Dry cleaning can make the world dirtier | Green Living Guide | Indy Week
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Dry cleaning can make the world dirtier 

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Dry cleaning may remove stains from your clothes, but the process can also leave behind nasty chemicals in the environment.

The majority of dry cleaners use a solvent called perchloroethylene, a serious health and environmental hazard that can wind up in the groundwater. The Environmental Protection Agency has suggested that dry cleaning workers exposed to the chemical can have an increased risk for several cancers; another study showed a possible association between the chemical in drinking water and an uptick in childhood leukemia. Intense, even short-term exposure can cause dizziness, mood disorders, sleepiness and liver and kidney problems.

According to the N.C. Department of Environment and Natural Resources, there are an estimated 2,000 active and abandoned dry-cleaning sites in North Carolina. At many of these sites, the groundwater is contaminated with the solvents used in the cleaning process. In 1997, the state Legislature enacted the Dry-Cleaning Solvent Cleanup Act to pay for removing the contamination. The source for the cleanup fund is a tax on dry-cleaning and dry-cleaning solvents.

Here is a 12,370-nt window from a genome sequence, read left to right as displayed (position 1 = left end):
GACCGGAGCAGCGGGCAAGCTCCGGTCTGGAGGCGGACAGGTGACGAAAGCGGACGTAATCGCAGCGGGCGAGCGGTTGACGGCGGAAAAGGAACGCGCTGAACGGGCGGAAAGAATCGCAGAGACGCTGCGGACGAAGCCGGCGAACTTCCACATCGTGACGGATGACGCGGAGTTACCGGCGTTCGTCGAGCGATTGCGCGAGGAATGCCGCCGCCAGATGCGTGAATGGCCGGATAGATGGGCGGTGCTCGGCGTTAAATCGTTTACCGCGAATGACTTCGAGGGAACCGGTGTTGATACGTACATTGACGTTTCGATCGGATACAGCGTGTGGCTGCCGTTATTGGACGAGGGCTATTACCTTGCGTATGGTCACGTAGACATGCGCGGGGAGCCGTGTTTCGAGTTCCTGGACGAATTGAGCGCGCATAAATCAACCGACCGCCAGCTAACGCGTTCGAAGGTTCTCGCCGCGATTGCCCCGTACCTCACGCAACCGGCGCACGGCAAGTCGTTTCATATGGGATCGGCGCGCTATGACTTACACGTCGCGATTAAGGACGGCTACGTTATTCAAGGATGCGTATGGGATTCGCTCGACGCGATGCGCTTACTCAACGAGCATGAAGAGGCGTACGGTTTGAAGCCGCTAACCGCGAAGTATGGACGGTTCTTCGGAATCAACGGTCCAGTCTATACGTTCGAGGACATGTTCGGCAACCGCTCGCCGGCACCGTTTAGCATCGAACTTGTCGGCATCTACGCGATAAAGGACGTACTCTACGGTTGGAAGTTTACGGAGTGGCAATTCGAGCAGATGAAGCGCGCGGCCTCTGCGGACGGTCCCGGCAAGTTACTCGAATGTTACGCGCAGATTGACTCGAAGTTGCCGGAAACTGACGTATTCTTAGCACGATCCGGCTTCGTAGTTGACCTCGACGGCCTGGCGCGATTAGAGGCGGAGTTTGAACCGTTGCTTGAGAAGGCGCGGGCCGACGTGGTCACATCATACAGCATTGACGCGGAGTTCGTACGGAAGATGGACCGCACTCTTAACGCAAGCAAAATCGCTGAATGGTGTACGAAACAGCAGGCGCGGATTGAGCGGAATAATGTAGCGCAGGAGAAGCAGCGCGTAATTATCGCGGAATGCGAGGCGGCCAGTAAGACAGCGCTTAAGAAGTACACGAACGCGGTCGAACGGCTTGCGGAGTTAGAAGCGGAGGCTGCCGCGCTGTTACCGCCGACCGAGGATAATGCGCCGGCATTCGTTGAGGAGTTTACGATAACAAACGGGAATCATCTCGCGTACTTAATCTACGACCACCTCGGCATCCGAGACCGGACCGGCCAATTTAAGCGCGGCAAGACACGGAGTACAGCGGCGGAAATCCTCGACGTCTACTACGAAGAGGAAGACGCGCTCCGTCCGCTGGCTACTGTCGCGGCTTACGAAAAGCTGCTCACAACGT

So before trotting those wool pants to the cleaners, check to see if they can be washed by hand in Woolite, for example, or on the gentle cycle in the machine. Better yet, buy clothing that does not require dry cleaning.

Also, ask your dry cleaner about the chemicals and methods it uses; encourage its owners to consider going green. And if a dry cleaner claims to be environmentally friendly, quiz them on their process as well.

Find out more about the state's cleanup plans, including an interactive map of the locations.

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